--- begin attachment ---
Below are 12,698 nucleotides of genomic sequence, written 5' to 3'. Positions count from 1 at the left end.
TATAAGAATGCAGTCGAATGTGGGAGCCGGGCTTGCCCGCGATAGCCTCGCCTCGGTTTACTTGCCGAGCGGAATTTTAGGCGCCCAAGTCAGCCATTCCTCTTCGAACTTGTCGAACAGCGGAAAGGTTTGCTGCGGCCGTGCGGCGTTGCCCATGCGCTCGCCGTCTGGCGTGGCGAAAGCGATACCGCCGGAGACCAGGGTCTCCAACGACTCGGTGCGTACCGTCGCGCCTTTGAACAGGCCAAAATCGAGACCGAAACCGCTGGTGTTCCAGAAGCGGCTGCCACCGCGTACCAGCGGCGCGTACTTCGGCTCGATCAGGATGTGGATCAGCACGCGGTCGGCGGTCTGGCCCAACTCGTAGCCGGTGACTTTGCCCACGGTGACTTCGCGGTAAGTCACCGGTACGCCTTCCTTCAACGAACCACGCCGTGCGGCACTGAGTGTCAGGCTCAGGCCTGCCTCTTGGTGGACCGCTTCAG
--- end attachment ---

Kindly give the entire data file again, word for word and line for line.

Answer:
Below are 12,698 nucleotides of genomic sequence, written 5' to 3'. Positions count from 1 at the left end.
TATAAGAATGCAGTCGAATGTGGGAGCCGGGCTTGCCCGCGATAGCCTCGCCTCGGTTTACTTGCCGAGCGGAATTTTAGGCGCCCAAGTCAGCCATTCCTCTTCGAACTTGTCGAACAGCGGAAAGGTTTGCTGCGGCCGTGCGGCGTTGCCCATGCGCTCGCCGTCTGGCGTGGCGAAAGCGATACCGCCGGAGACCAGGGTCTCCAACGACTCGGTGCGTACCGTCGCGCCTTTGAACAGGCCAAAATCGAGACCGAAACCGCTGGTGTTCCAGAAGCGGCTGCCACCGCGTACCAGCGGCGCGTACTTCGGCTCGATCAGGATGTGGATCAGCACGCGGTCGGCGGTCTGGCCCAACTCGTAGCCGGTGACTTTGCCCACGGTGACTTCGCGGTAAGTCACCGGTACGCCTTCCTTCAACGAACCACGCCGTGCGGCACTGAGTGTCAGGCTCAGGCCTGCCTCTTGGTGGACCGCTTCAG